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Kitchen Scoop: ‘Cronut’ phenomenon easy to re-create in kitchen

By Alicia Ross
Universal Uclick

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Have you heard about the “dossants” or “cronut” phenomenon? It’s the latest doughnut craze to sweep the nation. Basically, it’s a cross between a doughnut and a croissant, and people are lining up and waiting hours just to taste one.

Really? Don’t get me wrong, for as long as I can remember I have adored fried dough. A Krispy Kreme glazed doughnut has satisfied many a late-night craving. And in my first home economics class in middle school, I can remember making “homemade” doughnuts. It was that memory that brought me to today’s recipe for 10-Minute Cronuts.

I appreciate anyone who makes homemade croissant dough. However, that’s not me. Hours of folding butter and flour together, then refrigerating, rolling and repeating is not my idea of fun. So I do what my home economics teacher did and reach for the refrigerated dough in my nearest grocery store. Refrigerated dough makes quite a delicious doughnut — uh, cronut. It’s light, buttery and flaky with just the right amount of sweetness from the glaze.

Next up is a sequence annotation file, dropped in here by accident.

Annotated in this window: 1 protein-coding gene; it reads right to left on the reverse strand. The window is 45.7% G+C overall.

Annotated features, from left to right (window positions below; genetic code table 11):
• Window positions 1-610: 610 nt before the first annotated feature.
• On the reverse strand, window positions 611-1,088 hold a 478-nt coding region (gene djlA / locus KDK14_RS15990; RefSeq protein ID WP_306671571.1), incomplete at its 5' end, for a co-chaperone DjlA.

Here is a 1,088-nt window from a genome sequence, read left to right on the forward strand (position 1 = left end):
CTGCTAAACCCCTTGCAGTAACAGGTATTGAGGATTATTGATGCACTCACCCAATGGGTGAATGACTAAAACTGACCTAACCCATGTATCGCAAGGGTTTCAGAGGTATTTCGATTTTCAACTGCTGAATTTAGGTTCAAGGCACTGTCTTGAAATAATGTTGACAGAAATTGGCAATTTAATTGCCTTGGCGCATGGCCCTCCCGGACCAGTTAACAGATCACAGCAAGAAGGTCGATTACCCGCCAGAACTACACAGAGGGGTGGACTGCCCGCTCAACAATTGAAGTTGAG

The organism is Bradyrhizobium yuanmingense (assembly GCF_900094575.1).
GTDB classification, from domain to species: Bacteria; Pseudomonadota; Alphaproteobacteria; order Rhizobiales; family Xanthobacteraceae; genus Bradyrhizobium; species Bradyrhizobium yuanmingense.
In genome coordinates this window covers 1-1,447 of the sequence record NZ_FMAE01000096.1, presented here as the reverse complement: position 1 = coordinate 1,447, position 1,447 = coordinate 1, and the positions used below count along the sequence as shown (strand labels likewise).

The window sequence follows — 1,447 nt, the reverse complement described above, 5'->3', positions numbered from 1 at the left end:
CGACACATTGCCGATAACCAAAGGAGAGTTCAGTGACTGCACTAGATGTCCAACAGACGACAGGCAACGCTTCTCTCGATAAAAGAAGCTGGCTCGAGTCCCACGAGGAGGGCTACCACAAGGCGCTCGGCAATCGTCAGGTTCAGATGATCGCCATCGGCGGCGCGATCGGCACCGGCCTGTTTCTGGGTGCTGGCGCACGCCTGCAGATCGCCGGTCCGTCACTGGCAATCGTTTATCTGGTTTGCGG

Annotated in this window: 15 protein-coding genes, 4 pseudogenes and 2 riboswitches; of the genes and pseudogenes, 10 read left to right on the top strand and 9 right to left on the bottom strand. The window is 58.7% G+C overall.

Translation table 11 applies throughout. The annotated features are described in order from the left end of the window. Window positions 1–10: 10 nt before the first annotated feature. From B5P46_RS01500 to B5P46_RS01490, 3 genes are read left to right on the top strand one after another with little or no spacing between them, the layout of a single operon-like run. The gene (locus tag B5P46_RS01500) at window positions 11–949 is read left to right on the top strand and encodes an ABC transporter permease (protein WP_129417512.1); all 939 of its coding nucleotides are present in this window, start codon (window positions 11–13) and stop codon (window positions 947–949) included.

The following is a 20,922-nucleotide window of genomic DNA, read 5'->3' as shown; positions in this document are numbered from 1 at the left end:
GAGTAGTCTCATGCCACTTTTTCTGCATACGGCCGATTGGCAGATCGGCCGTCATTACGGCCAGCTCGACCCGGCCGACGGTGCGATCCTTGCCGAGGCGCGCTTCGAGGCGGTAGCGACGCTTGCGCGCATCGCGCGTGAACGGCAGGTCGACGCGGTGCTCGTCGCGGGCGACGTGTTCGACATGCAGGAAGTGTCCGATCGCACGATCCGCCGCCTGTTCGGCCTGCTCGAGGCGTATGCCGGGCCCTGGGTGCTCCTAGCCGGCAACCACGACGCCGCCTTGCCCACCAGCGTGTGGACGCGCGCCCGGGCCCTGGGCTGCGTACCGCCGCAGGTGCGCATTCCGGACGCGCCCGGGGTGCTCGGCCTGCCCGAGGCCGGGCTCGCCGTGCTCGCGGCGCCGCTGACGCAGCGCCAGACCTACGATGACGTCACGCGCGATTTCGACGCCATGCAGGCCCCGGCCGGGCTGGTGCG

I’ve been experimenting with raisins, currants and even chocolate-centered cronuts. But my favorite has to be the plain glazed cronut. Of course, when I go for a “real” doughnut, I’m just a glazed girl, too. Give this newfangled, old-fashioned recipe a try and let me know what you think. Enjoy!

10-Minute Cronuts

Vegetable oil for frying

1 package (8 oz.) refrigerated crescent roll dough, such as Pillsbury

1 cup powdered sugar

3 tbsp. milk

Pour enough vegetable oil in a medium saucepan for there to be at least ¾-inch depth. Heat over medium high heat.

Twist dough into crescent shapes and drop three or four at a time into the hot oil. Fry on one side until puffed and golden brown and turn. Repeat until all the dough is fried, removing them to a plate lined with paper towels to drain.

In a small bowl, mix together sugar and milk to make glaze. Glaze the cronuts and serve warm immediately. Safely discard the oil.

Makes eight servings.

Each serving contains about 176 calories, 8 grams fat (3 grams saturated), no cholesterol, 1 gram protein, 27 grams carbohydrates, no dietary fiber, 223 milligrams sodium.

Alicia Ross is the co-author of three cookbooks. Contact her c/o Universal Uclick, 1130 Walnut St., Kansas City, MO 64106, email tellus@kitchenscoop.com, or visit http://kitchenscoop.com.


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